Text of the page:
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Medicaid Can Limit Services to Special Needs Children According to 11th Circuit Court of Appeals Decision

By Stephanie F. Brown, Attorney and David Wolf, Attorney
Published by Child Injury Lawyer Network


In an 11th Circuit Federal Court of Appeals decision, the court reversed a federal district court opinion that held the State Medicaid program must provide the level of nursing services deemed necessary by a disabled child’s doctor. This case involved a North Georgia teenager who suffers from mental retardation and cerebral palsy. Her doctor ordered 24 hour in home nursing care.

While the district court found that this amount of in home nursing care was an abuse of the Medicaid system, the district court nonetheless held that the State’s policy of refusing to provide in home nursing care for 16 to 24 hours per day for more than a week was also inappropriate. The district court held that this refusal by the State was no based on what is medically necessary for the patient.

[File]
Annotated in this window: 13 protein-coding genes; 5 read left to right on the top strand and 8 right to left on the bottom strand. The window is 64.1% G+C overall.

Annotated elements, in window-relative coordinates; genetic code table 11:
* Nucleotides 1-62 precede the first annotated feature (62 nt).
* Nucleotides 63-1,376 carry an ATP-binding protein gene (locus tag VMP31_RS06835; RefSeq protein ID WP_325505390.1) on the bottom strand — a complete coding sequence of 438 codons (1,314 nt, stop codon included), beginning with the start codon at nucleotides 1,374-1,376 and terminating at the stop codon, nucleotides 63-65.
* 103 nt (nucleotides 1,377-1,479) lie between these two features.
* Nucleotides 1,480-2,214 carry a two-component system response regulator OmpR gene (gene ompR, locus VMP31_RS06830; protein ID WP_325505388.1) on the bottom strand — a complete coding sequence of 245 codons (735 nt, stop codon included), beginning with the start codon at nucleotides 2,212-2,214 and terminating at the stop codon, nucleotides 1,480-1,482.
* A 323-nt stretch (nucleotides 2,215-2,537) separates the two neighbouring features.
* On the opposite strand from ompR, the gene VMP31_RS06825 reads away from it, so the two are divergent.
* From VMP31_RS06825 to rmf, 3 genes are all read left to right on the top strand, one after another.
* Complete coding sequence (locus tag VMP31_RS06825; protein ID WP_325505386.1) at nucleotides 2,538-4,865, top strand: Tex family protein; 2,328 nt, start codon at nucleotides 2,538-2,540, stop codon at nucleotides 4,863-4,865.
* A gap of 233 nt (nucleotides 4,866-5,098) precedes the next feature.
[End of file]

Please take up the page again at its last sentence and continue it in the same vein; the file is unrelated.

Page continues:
On appeal, however, the 11th Circuit reversed the district court and held that both the State and the private physician have roles in determining what is medically necessary for the patient. In so holding the Court relied on a federal regulation that permits states to place appropriate limits on a service based on such criteria as medical necessity or on utilization control procedures. The Court has remanded the case to the District Court for further proceedings. Essentially, the 11th Circuit, although reversing, has passed the buck back to the District Court to further address the role of the State and the doctor in determining what care is medically necessary for this disabled child.

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